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Posted: May 21, 2008

Fluorescent nano-barcodes could revolutionise diagnostics

(Nanowerk News) A new technology with research and clinical application including the early detection of disease has been invented and developed by University of Queensland researchers.
Dr Krassen Dimitrov, from UQ's Australian Institute for Bioengineering & Nanotechnology, has developed fluorescent “barcodes” called nanostrings, offers greater sensitivity and accuracy than current detection methods.
The research has been published the prestigious international journal Nature Biotechnology ("Direct multiplexed measurement of gene expression with color-coded probe pairs").
Dr Dimitrov said nanostrings bind to RNA molecules for digital gene expression analysis.
“Because this system can count the exact number of biomolecules present we can get an extremely accurate and sensitive picture of gene expression at a particular point in time,” Dr Dimitrov said.
“This quantitative data is superior to other gene expression systems such as microarrays, which rely on the analogue measurement of fluorescence and therefore are less accurate and have a limited range.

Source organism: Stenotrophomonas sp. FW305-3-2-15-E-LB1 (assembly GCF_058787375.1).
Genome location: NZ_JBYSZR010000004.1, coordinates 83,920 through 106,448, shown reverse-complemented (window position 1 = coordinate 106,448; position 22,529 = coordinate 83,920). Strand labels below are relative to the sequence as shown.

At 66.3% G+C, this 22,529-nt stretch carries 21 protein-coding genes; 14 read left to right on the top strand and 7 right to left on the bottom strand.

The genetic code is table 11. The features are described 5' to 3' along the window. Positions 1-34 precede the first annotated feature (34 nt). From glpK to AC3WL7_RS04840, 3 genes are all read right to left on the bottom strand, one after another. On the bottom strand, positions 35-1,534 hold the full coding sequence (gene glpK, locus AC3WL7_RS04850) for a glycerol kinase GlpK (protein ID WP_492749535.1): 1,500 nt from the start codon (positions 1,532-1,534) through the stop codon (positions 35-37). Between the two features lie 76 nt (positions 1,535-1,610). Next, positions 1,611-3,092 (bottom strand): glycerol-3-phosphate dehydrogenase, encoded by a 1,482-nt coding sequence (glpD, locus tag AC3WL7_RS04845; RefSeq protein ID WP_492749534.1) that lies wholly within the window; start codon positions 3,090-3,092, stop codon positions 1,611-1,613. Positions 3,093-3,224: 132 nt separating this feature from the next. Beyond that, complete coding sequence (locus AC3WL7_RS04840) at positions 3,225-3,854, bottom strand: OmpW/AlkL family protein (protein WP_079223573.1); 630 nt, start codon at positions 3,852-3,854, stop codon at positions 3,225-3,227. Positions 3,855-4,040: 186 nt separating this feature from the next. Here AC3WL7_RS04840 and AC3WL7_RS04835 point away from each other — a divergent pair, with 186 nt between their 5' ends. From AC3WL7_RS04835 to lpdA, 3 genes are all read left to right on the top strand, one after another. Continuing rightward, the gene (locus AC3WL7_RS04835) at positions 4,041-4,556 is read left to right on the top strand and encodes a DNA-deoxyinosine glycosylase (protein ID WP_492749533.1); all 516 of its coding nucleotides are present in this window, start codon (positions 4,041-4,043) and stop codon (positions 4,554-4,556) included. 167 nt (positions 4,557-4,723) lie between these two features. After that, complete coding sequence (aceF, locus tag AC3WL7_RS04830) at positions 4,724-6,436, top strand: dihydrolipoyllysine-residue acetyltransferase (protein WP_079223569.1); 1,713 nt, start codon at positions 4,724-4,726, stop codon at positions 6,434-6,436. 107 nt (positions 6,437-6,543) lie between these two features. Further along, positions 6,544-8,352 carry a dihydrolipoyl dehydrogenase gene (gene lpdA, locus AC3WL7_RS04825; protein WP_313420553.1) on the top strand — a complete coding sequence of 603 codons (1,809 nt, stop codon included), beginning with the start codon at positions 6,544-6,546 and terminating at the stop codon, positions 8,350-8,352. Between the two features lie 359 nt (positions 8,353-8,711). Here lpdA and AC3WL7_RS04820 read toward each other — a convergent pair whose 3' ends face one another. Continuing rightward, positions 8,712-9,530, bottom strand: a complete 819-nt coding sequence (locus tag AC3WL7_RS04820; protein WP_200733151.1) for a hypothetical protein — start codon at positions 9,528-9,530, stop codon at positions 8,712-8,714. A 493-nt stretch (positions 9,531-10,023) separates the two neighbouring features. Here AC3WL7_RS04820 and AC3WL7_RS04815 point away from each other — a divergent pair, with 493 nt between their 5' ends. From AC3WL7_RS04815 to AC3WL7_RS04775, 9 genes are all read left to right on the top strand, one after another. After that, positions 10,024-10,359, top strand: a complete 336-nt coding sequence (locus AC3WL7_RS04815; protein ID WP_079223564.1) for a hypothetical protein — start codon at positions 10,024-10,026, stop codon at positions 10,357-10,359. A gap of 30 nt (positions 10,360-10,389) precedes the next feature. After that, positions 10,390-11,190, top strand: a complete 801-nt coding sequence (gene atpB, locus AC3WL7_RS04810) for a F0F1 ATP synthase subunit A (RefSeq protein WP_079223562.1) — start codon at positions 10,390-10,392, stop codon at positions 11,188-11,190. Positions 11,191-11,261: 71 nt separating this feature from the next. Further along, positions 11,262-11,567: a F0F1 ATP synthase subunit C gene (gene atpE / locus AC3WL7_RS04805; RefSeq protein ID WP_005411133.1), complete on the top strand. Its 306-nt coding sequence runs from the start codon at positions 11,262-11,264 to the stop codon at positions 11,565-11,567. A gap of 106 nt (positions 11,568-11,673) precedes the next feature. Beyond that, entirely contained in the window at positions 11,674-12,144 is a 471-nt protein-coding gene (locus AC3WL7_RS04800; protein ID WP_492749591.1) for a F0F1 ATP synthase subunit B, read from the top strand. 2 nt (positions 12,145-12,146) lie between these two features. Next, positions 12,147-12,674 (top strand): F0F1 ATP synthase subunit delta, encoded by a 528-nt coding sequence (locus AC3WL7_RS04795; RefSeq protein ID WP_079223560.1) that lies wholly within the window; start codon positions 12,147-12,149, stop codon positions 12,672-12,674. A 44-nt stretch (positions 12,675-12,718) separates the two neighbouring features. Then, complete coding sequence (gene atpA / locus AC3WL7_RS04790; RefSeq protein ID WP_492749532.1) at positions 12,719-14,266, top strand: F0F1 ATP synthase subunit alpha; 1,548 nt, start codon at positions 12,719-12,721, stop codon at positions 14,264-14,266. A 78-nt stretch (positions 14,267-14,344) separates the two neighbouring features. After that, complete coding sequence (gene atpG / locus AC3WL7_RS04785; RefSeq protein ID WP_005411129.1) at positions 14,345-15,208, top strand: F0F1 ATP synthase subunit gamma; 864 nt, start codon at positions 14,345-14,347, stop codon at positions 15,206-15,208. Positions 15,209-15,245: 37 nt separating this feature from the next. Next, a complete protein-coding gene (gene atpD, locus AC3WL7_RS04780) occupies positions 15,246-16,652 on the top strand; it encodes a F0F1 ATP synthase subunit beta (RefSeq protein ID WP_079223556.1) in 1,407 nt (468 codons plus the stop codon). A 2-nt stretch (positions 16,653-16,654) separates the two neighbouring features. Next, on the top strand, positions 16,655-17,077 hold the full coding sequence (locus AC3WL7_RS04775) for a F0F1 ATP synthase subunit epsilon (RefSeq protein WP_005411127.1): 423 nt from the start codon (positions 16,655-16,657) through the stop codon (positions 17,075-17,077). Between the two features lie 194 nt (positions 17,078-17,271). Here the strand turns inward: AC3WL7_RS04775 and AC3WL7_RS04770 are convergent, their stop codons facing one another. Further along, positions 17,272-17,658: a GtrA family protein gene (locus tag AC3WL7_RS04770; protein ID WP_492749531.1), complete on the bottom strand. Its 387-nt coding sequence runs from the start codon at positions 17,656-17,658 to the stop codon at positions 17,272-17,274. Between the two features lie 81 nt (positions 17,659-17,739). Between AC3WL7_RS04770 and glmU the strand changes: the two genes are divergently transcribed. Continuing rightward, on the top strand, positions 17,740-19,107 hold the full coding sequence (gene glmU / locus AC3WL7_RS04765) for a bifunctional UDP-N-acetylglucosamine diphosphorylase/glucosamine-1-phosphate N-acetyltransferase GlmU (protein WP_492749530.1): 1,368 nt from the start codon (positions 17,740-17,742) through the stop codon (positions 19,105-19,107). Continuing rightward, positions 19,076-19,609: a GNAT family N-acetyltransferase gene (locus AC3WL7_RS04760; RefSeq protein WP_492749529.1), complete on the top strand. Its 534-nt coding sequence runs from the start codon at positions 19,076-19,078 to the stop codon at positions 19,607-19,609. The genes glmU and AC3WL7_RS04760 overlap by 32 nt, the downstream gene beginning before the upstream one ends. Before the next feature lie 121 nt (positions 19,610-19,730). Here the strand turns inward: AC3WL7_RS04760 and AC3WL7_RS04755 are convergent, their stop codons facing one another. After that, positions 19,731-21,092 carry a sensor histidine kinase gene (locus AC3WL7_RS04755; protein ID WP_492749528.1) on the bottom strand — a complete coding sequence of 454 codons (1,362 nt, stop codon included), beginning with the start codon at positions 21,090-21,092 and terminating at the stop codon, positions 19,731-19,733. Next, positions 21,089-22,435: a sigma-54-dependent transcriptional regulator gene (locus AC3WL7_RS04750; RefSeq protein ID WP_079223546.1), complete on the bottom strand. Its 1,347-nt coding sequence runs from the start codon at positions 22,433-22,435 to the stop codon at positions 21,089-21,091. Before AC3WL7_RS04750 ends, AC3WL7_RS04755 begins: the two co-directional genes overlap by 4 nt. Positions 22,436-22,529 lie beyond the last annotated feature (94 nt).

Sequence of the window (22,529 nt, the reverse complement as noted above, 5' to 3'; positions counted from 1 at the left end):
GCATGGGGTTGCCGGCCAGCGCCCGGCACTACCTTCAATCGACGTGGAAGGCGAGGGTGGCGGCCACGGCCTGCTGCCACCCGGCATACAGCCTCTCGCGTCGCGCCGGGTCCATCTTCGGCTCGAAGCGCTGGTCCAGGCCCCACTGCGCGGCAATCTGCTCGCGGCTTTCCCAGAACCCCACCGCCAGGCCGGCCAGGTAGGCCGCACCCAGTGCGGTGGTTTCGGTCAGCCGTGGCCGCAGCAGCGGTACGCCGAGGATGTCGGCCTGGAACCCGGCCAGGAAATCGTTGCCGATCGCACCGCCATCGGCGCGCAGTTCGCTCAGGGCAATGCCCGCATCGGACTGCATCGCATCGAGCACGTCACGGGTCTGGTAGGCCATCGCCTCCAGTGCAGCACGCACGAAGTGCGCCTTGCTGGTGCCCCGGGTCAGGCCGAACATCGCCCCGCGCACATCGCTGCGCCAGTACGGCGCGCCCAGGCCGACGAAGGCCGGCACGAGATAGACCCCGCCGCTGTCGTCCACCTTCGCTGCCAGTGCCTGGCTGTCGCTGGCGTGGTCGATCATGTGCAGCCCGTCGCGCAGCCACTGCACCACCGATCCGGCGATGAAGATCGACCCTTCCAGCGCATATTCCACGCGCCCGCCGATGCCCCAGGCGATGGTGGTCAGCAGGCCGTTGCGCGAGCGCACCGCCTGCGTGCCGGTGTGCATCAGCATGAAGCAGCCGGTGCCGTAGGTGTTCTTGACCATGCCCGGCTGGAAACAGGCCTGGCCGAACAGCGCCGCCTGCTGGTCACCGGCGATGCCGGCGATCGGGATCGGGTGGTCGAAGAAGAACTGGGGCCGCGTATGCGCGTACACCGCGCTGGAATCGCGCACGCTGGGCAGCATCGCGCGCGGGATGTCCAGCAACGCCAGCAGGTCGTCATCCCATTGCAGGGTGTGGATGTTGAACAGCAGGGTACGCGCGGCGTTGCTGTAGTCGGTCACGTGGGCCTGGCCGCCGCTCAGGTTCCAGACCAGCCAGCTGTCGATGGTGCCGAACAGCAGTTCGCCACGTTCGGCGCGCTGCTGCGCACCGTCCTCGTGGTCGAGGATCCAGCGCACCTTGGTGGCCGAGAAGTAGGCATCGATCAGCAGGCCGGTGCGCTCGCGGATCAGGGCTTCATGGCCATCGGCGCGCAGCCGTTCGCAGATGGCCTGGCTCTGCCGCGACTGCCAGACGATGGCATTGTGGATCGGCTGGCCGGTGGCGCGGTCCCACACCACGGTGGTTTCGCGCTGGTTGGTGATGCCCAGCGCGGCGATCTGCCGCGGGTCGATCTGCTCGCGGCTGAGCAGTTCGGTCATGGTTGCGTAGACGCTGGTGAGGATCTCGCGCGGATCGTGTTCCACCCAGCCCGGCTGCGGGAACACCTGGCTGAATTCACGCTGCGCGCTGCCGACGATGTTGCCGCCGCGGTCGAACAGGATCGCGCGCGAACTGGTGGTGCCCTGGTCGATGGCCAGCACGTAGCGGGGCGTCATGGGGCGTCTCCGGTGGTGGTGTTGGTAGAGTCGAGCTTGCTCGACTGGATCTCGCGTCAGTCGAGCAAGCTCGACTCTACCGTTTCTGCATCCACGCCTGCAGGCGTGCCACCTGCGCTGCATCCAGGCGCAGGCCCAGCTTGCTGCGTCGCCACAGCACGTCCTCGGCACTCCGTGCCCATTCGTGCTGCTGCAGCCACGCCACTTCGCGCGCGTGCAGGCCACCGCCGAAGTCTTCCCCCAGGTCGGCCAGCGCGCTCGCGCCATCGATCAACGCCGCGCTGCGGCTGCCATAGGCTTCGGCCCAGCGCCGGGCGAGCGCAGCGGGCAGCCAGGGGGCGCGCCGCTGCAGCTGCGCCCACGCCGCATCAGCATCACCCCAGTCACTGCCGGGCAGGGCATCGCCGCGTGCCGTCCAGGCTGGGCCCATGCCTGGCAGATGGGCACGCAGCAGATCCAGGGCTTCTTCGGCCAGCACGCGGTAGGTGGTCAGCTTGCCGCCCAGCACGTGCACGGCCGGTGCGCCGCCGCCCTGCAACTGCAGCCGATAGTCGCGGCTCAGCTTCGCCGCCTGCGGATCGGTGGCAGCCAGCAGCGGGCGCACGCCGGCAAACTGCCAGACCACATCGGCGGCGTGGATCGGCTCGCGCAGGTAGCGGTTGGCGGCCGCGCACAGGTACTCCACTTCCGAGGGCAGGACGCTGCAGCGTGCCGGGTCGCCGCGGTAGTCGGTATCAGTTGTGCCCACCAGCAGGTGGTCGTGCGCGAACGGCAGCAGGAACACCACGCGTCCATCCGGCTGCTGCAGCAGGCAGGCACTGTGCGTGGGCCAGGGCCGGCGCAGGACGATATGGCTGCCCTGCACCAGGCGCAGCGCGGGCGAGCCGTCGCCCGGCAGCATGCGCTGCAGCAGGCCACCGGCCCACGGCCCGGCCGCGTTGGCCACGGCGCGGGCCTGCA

“The nanostring is an important technological development in both clinical and research settings. We will be able to more accurately detect molecules associated with particular diseases and in the research arena, we will be able to identify new molecules associated with diseases and trace these back to the genes responsible."
He said the technology is based on a non-enzymatic process which reduces the chance of bias and is more robust in a variety of different conditions.
Dr Dimitrov is currently working on the next step, which will be new nano-barcodes that will further reduce the cost and improve sensitivity and usability.
This technology has been commercialised in Seattle by a company founded by Dr Dimitrov in 2003.
The AIBN is a multi-disciplinary research institute based at UQ, which brings together the skills of world-class researchers in the areas of bioengineering and nanotechnology to produce positive health and environmental outcomes such as biomedical delivery; bio-devices; tissue regeneration; and cell therapies.
Source: University of Queensland